The problem is that R01 applications are incredibly draining. You know, I do really love writing. And I love writing grants, but the emotional burden which comes with an R01 application has been something new to me. That sense that your entire future depends on it, that a group of random people you cannot control will read it and maybe not understand it, that you are working like a dog and it is probably all for naught, that your grants office will come up with some random way to mess it up. It is exhausting. I am still recovering from the February submission and I have to start thinking about June.

In parallel, all the dozens of tasks listed above are due, and taking time off to write leads to the fear that if you are not on top of things, there will be a lull in productivity. Last year, one of my resolutions for year 3 was to push trainees to be more independent and I have at least partially succeeded. Until you realize the amount of turnover a young lab can go through. On one project I have a fully functional team which can train its own new people, the other is a bit of a mess and I have had to start over pretty much every semester. I manage to get scraps of work done in very small increments where every temporary person does one little piece, which will eventually constitute a tassel in the finished mosaic, but my bandwidth is limited. I am always worried that that part of the lab will die. Productivity on the grants supporting it has been scarce. Yet, the grants are getting close enough to the end that hiring new people feels like a gamble. I am dragging a couple of papers to completion and they are kicking and screaming that they do not want to go on...Is my three year old project turning into a threenager? And if so, should I stand aside and ignore the tantrum, pick it up and drag it along, or just abandon the silly monster by the side of the road?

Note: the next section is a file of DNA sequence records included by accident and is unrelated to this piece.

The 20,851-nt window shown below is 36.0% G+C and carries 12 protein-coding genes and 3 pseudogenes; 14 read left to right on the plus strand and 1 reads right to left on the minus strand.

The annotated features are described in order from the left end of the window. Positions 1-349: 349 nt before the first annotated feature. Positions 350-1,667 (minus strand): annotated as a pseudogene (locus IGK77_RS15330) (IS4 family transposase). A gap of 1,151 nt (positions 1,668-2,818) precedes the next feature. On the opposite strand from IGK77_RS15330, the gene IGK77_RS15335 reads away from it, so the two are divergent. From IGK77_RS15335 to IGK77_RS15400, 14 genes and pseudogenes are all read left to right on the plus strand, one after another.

I guess these are the issues you deal with in Year 4 and 5, when you are forging a career and have to pick and choose directions. When is it time to drop something and move eggs in a different basket? Which project will end up being written up for a grant? And most importantly is the lab a living independent entity which can go on on its own when I'm traveling doing the PR job I need to do?

We will see. The only thing I know right now is that I really really need a vacation...

Tuesday, March 15, 2016

Defining expectations in academia: pushing a square peg in a round hole